More than 60 sugar houses across New Hampshire will participate in the state’s Maple weekend, set for March 22 and 23, 2014.
You can learn how maple syrup is made and the modern methods used to carry on this ancient tradition. There’ll be free samples, horse-drawn rides, sugar on snow, pancake breakfasts and more. Maple sugaring time in New Hampshire runs from mid-February to mid-April.
As the frozen sap in the maple tree thaws, it begins to move and build up pressure within the tree. When the internal pressure reaches a certain point, sap will flow from any fresh wound in the tree.
Freezing nights and warm sunny days create the pressure needed for a good sap harvest.
In late February, New Hampshire maple producers tap their sugar maples by drilling a small hole in the trunk and inserting a spout. A bucket or plastic tubing is fastened to the spout and the crystal clear sap drips from the tree.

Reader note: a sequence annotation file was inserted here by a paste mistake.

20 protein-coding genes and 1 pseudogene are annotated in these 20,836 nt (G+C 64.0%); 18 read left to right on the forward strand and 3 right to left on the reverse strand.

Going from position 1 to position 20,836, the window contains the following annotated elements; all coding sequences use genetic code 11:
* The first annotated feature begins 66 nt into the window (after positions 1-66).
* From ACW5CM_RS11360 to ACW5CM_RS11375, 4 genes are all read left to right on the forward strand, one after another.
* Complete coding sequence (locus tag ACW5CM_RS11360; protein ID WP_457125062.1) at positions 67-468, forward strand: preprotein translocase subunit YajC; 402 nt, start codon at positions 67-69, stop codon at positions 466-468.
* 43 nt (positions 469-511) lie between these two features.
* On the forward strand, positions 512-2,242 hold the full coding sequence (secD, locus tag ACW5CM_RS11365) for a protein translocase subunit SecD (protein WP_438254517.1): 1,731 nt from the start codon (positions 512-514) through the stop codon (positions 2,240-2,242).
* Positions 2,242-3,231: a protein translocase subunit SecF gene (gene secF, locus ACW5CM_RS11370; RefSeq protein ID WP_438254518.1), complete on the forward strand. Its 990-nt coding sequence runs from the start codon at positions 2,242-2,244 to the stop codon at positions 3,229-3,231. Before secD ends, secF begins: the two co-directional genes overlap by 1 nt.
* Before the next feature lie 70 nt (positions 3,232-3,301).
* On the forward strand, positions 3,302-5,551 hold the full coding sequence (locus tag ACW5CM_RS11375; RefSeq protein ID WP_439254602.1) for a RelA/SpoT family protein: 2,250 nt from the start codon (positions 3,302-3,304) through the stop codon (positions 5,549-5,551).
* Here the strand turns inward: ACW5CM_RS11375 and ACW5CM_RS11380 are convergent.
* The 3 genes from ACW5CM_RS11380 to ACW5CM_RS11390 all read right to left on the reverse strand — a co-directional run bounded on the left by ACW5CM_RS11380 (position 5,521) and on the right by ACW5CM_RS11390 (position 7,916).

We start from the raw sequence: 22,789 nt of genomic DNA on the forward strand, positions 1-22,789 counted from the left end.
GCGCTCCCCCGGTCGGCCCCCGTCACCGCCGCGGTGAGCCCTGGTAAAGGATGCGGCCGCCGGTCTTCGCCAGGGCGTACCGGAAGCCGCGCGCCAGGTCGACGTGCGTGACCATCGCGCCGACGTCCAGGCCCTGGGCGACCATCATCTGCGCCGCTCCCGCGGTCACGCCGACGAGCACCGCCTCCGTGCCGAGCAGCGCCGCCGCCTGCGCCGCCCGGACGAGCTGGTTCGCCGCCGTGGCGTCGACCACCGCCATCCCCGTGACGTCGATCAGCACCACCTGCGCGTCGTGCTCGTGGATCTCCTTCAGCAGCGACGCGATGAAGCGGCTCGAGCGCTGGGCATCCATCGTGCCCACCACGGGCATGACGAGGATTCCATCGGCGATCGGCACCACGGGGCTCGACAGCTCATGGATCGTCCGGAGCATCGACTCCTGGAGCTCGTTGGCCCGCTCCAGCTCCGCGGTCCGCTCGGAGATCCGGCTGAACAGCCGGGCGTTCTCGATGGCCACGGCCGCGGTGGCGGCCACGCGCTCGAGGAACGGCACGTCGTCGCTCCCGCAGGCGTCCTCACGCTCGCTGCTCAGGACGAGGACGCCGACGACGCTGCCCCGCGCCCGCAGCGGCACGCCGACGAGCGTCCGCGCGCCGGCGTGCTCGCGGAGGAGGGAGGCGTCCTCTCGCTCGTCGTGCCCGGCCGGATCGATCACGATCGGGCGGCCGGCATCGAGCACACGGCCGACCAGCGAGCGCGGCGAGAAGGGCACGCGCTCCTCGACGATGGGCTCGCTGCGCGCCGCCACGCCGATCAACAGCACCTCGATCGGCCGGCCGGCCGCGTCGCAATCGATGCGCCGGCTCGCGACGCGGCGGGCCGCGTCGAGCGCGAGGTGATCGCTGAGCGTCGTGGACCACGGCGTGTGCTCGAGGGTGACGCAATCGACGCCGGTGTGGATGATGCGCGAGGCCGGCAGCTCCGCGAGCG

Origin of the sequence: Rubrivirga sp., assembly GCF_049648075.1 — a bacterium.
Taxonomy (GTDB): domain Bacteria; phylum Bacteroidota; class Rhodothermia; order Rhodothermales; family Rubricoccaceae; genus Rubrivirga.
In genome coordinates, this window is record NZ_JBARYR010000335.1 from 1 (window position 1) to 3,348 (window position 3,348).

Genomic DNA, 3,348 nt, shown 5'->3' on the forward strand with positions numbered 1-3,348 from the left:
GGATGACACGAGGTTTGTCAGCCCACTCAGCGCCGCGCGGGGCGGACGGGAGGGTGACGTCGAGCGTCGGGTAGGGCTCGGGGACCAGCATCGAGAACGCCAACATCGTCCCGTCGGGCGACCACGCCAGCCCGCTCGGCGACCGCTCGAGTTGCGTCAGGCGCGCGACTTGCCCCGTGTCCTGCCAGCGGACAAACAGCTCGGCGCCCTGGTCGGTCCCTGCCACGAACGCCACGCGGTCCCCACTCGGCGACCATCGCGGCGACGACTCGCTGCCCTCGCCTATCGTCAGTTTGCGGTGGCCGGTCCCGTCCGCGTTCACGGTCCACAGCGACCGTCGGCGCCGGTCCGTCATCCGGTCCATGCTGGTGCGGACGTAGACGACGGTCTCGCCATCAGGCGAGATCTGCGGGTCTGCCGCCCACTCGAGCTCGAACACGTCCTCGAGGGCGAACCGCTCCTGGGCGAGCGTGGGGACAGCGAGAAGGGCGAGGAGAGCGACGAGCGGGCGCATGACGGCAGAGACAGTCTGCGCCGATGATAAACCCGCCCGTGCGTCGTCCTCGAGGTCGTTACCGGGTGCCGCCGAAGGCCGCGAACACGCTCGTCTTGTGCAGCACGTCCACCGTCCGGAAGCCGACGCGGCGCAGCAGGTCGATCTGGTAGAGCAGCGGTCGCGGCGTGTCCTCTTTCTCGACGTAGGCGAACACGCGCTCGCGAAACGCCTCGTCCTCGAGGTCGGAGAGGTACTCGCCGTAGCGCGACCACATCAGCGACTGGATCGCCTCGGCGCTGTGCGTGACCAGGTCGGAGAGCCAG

It is then collected and transported to the sugar house where it is boiled down in an evaporator over a blazing hot fire. As the steam rises from the evaporator pans, the sap becomes more concentrated until it finally reaches the proper density to be classified as syrup.
It is then drawn from the evaporator, filtered, graded and bottled. It takes approximately forty gallons of sap to make one gallon of pure maple syrup.
Maple syrup is made in the Northeastern United States and Southeastern Canada, and the maple season usually lasts 4-6 weeks. The days and length of the sap runs depend entirely on the weather.
(Photo courtesy of MNN and New Hampshire Maple Producers)